However, the NY Times and various critics noted that your actual public denial was a little elusive - you said, and I am quoting the NBC News press release, that you "did not know Ms. Plame's name or that she was a C.I.A. operative and that [you] did not provide that information to Mr. Libby".
What your critics pointed out, without a response, was that publicly denying knowledge of her name and that she was a CIA operative is not at all the same as denying that you told Libby that Wilson's wife, whose name may have been unknown to you, worked at the CIA in a role unknown to you.
And let's just blurt out a question:
So, could you clear that up for us now - prior to reading Robert Novak's column on July 14, 2003, had you heard rumors or allegations that Joe Wilson's wife worked at the CIA in some capacity? And did you mention this possibility to Libby?
Thanks very much.
Now, I am not optimistic we will get a clear answer. And some may wonder why I even ask - as I argued last fall, despite his public coyness, Russert did give a deposition to Special Counsel Fitzgerald, who did return an indictment in part on the strength of Russert's testimony. Surely, one might have thought, if the prosecutor was satisfied that was the end of it.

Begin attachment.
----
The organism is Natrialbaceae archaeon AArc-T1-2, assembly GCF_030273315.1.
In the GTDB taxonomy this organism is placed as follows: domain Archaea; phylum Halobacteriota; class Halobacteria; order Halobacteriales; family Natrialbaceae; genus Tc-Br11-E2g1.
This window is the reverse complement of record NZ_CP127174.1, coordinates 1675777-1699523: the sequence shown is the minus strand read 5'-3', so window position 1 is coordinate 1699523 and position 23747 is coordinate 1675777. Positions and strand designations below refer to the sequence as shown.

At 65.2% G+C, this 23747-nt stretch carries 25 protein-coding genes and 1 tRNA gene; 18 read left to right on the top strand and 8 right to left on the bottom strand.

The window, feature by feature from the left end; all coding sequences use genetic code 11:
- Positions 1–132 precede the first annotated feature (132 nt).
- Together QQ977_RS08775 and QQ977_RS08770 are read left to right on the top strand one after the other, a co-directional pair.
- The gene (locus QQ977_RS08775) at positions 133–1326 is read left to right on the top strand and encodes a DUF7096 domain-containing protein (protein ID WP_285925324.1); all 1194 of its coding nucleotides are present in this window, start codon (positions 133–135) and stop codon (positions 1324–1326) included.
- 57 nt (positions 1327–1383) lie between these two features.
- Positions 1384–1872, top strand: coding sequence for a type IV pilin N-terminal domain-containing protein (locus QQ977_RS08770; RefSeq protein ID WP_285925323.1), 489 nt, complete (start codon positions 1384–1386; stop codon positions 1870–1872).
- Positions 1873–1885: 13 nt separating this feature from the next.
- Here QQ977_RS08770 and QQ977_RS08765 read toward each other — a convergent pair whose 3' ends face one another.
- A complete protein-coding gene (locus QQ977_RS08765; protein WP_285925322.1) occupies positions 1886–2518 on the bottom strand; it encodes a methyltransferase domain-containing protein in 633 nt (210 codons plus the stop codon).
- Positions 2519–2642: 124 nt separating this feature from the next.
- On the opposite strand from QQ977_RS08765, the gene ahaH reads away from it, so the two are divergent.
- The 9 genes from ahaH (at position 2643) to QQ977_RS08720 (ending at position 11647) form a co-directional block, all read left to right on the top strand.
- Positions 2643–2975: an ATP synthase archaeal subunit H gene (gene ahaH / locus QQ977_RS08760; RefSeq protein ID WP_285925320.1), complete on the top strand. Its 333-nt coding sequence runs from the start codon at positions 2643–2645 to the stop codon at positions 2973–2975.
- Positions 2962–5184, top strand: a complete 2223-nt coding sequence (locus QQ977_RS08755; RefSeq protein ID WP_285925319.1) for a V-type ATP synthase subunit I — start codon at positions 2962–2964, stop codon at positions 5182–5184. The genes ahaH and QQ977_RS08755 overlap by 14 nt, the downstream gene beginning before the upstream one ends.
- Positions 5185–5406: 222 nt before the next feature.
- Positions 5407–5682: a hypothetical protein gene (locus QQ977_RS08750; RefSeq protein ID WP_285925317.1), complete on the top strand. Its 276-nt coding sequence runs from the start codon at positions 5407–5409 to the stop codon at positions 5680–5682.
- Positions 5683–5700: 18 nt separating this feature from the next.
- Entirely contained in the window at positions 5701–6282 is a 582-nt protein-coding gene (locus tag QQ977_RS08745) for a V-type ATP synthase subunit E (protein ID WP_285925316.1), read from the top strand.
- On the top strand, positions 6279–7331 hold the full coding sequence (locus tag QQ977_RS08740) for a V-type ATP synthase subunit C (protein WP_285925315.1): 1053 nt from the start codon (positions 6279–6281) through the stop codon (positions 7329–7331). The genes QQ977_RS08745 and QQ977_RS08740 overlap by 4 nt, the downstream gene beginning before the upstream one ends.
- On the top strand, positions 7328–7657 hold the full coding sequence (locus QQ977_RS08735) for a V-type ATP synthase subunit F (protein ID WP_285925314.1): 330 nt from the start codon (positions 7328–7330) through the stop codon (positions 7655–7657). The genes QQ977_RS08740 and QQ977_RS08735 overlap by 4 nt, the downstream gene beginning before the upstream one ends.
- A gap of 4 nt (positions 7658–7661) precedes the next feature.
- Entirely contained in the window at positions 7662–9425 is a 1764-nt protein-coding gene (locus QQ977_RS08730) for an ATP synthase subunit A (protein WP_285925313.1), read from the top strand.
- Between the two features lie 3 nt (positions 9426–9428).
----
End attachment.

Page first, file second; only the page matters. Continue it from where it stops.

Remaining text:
But now I wonder - a recent court filing excerpted a bit of Russert's deposition and guess what? The same odd construction, denying knowledge of her name, appears in the deposition. Here we go, excerpting from a May 8, 2006 motion to quash a subpoena of Andrea Mitchell (p. 3):
See Levine Decl. Ex. A (NBC’s public statements) [ed - p. 73 of 83 page .pdf]; In re Grand Jury Subpoena, Judith Miller, 438 F.3d 1141, 1180 (D.C. Cir. 2006) (Tatel, J., concurring in judgment) (describing and quoting Mr. Russert’s sworn testimony) (citations omitted) (brackets in original):